Between the World and Me by Ta-Nehisi Coates
This is simply required reading. Coates’s latest, about growing up black in America, is written as a letter to his son. His writing, as always, is completely absorbing and powerful. There are enough articles floating around the internet about why you should read this. (And some terrible articles from raging racists, of course, and their existence alone is a reason you should read the book.) No matter who you are, read this book. And then have your family and friends read this book.
In the Unlikely Event by Judy Blume
I had hoped to love this book and alas, did not. It’s well done and captures the lives and trauma of a town plagued by tragedy after tragedy. There was plenty I did enjoy about it. However, I didn’t really connect with any of the characters. I also think 1950s suburban America is just not my cup of tea.
Paper Towns by John Green
This was a re-read for me before I saw the movie. I first read it right after it came out when I was 18. I think the story overall was more interesting at 18, but the message is something that impacted me then and stayed with me. “What a treacherous thing to believe that a person is more than a person” was stuck in the back of mind and served as a reminder throughout college and into adulthood. Seven years later and this book still got to me.
Alias by Brian Michael Bendis and Michael Gaydos
I’ve been making an effort to read more comics and graphic novels. I graduated university with a degree in graphic design and clearly I love words so the combination of graphics and writing is something I do appreciate. Yet somehow they can be harder for me to get into. Probably just takes time to really enjoy. Anyway, in anticipation of Netflix’s A.K.A. Jessica Jones I decided to to pick up the original comics. I liked this second volume better than the first. And I love Jessica Jones as an ex-superhero character. I’m not sure the male writers of this completely did her justice but still found myself into the story. Hoping the Netflix series is even better.
More Happy Than Not by Adam Silvera
If you would like something gritty and heart-wrenching, well here you go. This book is worth the hype I saw all over my Twitter feed. The book follows Aaron Soto after his father’s suicide while he tries to come to grips with both what his father has done and thoughts about his own sexuality. Then there’s the Leteo Institute which has a memory-alteration procedure which looms over the whole story. The cast of characters in this is fantastic and it somehow covers so many different topics in little ways.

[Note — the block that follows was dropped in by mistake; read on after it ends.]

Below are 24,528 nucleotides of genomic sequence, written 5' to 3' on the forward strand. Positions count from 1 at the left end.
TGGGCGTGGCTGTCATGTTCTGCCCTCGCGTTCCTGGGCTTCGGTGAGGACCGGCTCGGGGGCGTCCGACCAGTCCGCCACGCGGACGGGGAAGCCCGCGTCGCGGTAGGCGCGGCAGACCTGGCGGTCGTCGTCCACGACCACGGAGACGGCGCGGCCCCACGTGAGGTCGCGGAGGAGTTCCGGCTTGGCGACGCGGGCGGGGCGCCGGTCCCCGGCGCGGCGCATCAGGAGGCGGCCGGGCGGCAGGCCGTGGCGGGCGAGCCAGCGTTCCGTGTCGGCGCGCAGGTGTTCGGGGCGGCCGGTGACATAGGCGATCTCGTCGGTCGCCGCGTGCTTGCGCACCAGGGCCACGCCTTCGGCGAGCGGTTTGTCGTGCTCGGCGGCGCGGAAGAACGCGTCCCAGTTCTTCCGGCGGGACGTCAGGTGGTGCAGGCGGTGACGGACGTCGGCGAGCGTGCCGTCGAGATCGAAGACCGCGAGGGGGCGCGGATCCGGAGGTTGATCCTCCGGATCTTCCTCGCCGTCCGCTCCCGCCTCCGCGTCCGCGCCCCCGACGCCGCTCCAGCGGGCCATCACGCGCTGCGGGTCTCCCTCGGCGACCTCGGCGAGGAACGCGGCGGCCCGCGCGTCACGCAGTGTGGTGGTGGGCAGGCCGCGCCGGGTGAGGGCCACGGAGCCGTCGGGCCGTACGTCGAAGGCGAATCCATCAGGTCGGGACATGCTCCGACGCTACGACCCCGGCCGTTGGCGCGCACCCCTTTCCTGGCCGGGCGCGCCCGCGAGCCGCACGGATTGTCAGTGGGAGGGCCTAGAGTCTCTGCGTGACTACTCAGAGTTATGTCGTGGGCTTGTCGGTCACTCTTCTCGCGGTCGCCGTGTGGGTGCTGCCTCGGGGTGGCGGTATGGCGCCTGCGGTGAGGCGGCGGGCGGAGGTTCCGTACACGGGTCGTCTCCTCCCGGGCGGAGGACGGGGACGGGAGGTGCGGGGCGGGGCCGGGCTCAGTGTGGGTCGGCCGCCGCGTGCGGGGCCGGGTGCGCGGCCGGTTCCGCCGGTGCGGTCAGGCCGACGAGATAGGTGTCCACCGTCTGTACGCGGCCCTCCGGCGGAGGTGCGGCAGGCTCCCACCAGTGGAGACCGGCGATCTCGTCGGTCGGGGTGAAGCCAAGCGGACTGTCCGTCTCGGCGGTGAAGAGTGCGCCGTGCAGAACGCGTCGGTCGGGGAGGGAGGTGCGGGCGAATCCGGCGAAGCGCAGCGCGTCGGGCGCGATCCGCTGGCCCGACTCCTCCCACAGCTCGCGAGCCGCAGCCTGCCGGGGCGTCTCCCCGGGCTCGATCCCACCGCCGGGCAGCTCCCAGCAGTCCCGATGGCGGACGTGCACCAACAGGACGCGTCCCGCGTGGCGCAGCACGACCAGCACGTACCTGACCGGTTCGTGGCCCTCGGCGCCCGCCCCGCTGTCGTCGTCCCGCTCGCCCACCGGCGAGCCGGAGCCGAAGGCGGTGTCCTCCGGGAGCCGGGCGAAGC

Bad Feminist by Roxane Gay
I put this off for too long. Because it’s the 21st century, I’ve followed Roxane Gay on Twitter for a while and she’s pretty kickass. This collection of essays is also pretty wonderful. The book isn’t strictly about Feminism. It’s more about Gay and her experiences as well as pop culture. While some of the pop culture references were lost on me, I still liked these essays. Gay has important things to say whether or not they are “new” things (as some reviewers find this not revolutionary enough). You have to repeat some things before people get them. When it comes down to it, I just like Roxane Gay. She is personable and funny and can also talk about big topics in way that is easily understood. With any collection of essays, I enjoyed some essays more than others. But overall felt they were well-written and worth the read.
I read this earlier this year and have been wanting to talk about it and it’s TIME. I’m into sports, but not so into boxing. However, if zero gravity boxing existed that might change things for me. How the book describes the sport is completely amazing. I became more engrossed in these fictional matches than I have been in many real life sporting events.